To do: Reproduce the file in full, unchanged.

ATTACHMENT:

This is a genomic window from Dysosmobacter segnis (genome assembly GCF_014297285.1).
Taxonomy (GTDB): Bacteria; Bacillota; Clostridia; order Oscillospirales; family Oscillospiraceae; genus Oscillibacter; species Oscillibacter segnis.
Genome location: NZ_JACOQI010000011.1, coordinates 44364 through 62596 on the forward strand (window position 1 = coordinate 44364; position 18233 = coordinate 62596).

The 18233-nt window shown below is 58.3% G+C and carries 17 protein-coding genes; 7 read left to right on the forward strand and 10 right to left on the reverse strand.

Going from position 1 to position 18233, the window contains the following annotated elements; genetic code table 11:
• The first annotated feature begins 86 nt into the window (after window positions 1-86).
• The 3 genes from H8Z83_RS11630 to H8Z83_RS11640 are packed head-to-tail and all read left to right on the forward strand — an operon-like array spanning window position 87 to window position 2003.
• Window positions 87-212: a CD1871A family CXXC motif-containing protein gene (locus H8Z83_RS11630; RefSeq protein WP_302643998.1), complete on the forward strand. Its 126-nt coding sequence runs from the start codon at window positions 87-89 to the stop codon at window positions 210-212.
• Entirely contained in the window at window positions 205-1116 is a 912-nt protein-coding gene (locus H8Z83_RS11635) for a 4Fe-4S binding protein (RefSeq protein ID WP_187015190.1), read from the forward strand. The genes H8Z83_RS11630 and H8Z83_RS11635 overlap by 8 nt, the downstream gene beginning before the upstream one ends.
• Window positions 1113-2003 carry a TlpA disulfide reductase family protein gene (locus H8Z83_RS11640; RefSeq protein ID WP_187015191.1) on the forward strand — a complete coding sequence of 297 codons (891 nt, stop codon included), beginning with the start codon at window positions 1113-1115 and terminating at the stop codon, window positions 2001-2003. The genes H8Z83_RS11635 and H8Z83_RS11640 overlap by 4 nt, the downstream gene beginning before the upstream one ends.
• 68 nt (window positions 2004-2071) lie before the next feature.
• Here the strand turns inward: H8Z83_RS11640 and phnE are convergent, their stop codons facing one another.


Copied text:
This is a genomic window from Dysosmobacter segnis (genome assembly GCF_014297285.1).
Taxonomy (GTDB): Bacteria; Bacillota; Clostridia; order Oscillospirales; family Oscillospiraceae; genus Oscillibacter; species Oscillibacter segnis.
Genome location: NZ_JACOQI010000011.1, coordinates 44364 through 62596 on the forward strand (window position 1 = coordinate 44364; position 18233 = coordinate 62596).

The 18233-nt window shown below is 58.3% G+C and carries 17 protein-coding genes; 7 read left to right on the forward strand and 10 right to left on the reverse strand.

Going from position 1 to position 18233, the window contains the following annotated elements; genetic code table 11:
• The first annotated feature begins 86 nt into the window (after window positions 1-86).
• The 3 genes from H8Z83_RS11630 to H8Z83_RS11640 are packed head-to-tail and all read left to right on the forward strand — an operon-like array spanning window position 87 to window position 2003.
• Window positions 87-212: a CD1871A family CXXC motif-containing protein gene (locus H8Z83_RS11630; RefSeq protein WP_302643998.1), complete on the forward strand. Its 126-nt coding sequence runs from the start codon at window positions 87-89 to the stop codon at window positions 210-212.
• Entirely contained in the window at window positions 205-1116 is a 912-nt protein-coding gene (locus H8Z83_RS11635) for a 4Fe-4S binding protein (RefSeq protein ID WP_187015190.1), read from the forward strand. The genes H8Z83_RS11630 and H8Z83_RS11635 overlap by 8 nt, the downstream gene beginning before the upstream one ends.
• Window positions 1113-2003 carry a TlpA disulfide reductase family protein gene (locus H8Z83_RS11640; RefSeq protein ID WP_187015191.1) on the forward strand — a complete coding sequence of 297 codons (891 nt, stop codon included), beginning with the start codon at window positions 1113-1115 and terminating at the stop codon, window positions 2001-2003. The genes H8Z83_RS11635 and H8Z83_RS11640 overlap by 4 nt, the downstream gene beginning before the upstream one ends.
• 68 nt (window positions 2004-2071) lie before the next feature.
• Here the strand turns inward: H8Z83_RS11640 and phnE are convergent, their stop codons facing one another.